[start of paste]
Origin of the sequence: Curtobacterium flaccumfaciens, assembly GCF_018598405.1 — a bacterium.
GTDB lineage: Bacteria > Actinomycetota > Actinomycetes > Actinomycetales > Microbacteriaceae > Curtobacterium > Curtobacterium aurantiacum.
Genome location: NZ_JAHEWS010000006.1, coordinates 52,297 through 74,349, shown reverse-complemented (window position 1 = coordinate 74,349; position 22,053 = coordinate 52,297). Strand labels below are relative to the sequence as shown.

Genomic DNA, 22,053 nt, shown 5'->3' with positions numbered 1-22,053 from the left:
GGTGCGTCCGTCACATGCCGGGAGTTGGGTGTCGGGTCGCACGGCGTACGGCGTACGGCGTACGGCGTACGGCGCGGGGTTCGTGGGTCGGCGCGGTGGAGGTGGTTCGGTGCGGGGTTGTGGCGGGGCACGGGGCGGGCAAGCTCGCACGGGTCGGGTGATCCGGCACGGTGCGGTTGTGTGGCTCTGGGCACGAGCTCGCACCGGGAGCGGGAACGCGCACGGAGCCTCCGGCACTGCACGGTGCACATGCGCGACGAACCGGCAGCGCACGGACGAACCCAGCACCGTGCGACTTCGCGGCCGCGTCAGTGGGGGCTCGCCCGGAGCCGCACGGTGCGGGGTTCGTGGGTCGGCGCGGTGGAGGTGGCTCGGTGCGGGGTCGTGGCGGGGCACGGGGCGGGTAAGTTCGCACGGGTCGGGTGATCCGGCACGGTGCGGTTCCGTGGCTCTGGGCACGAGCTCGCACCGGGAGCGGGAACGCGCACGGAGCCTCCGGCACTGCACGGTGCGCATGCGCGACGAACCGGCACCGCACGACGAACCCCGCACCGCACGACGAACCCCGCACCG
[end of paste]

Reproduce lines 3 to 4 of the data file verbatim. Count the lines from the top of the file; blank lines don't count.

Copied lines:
Genome location: NZ_JAHEWS010000006.1, coordinates 52,297 through 74,349, shown reverse-complemented (window position 1 = coordinate 74,349; position 22,053 = coordinate 52,297). Strand labels below are relative to the sequence as shown.

Genomic DNA, 22,053 nt, shown 5'->3' with positions numbered 1-22,053 from the left: